Of Keys and Motorbikes

Keys and I have a real issue in Thailand. Last trip, I blamed the number of times I left my keys in my motorbike or my guesthouse room door on the wrong dosage of a medicine I was on. This trip, I’m lacking that excuse. And while the frequency of leaving the keys in my motorbike has decreased, I’m still finding it to be a problem. Especially when I leave the ignition in the “On” position, which is a new twist to this habit. Even more problematic is when I leave it that way for 2.5 hours, as that tends to drain the battery. Fortunately, the automatic motorbikes have a kick-starter for just such instances, so long as they are on the big kickstand. The tricky part is getting the motorbike up on that stand when you only weigh half as much as the motorbike. The unfortunate part is that I actually got good at it after I left the keys in the ignition and on for another 45 minutes the next day, again draining the battery, just not as completely.

Riding a motorbike in Chiang Mai is still an experience that I relish. The weaving amongst the cars to the head of the line at traffic lights, the crosswalk taking its role as a motorbike waiting zone. The surge forward as the light turns green. Or actually, just slightly before the light turns green in that pause after the opposing traffic light turns red. The happy smiles from other motorbike drivers. The wide-eyed stares by young children squished between parents or riding standing in front of the driver. The school girls piled 3 to a motorbike with their matching uniforms of navy blue pants, orange shirts and navy blue bows tied in their thick black hair.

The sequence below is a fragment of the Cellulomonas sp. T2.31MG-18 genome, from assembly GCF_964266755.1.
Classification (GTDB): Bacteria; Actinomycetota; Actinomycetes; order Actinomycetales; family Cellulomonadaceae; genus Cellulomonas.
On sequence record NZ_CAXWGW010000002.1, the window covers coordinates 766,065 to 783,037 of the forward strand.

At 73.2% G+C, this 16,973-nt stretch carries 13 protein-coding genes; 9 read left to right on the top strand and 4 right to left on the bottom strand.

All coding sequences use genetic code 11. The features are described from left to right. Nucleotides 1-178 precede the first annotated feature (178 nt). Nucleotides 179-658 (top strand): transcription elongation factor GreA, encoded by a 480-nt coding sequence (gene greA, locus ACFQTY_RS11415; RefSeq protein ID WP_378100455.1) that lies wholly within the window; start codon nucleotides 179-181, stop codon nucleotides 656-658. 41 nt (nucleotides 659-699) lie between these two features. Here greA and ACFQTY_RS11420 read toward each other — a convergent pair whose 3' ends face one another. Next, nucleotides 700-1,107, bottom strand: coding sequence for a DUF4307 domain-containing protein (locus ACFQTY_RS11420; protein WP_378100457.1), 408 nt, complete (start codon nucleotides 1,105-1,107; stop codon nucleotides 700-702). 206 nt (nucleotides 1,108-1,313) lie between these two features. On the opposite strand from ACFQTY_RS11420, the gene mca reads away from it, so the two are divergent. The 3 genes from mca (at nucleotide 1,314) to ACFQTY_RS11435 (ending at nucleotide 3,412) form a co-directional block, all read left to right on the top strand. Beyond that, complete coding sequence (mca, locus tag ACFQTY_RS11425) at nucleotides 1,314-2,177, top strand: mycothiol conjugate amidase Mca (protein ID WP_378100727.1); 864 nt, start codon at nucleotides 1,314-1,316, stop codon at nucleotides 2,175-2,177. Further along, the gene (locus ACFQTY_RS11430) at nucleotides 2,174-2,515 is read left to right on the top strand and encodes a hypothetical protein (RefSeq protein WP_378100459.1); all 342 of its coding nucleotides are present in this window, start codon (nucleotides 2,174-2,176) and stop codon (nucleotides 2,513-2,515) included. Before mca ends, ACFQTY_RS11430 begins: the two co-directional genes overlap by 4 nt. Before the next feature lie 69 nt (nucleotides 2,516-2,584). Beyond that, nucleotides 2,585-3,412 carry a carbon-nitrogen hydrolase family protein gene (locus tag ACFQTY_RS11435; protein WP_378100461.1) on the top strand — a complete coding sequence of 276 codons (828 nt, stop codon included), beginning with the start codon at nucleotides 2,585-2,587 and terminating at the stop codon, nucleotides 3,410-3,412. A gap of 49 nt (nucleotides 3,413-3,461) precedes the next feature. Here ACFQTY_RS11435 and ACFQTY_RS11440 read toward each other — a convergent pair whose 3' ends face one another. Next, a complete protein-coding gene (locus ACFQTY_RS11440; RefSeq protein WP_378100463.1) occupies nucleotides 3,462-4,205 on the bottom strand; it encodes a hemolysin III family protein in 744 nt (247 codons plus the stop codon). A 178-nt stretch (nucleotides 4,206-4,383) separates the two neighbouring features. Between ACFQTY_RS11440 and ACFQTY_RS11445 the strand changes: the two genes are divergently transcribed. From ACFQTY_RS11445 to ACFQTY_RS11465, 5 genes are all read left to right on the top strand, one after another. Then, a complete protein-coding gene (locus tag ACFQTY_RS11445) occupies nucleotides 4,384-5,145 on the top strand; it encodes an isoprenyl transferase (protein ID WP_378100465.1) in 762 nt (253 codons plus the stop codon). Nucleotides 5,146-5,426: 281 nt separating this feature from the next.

Of course, the opportunity to have a small mishap is always present. Fortunately, my second incident in 9 trips to Thailand was just a minor one. I was heading home after a 35 minute ride around Chiang Mai to charge the battery in the motorbike and was turning onto the moat road. Following the motorbike in front of me, I attempted to squish by the line of cars waiting to turn. By squish, I mean that there was just a very narrow strip of asphalt to precariously steer along without scraping the car next to me. Unfortunately, my motorbike skills are not quite good enough to do that, and I ended up tumbling off the pavement. The kind gentleman on the bike behind me helped to right my bike, get it back on the asphalt and generally put the mirrors back in their more appropriate positions. The motorbike and my body both sustained a few scratches but generally stayed in fine working order.

Long Road to India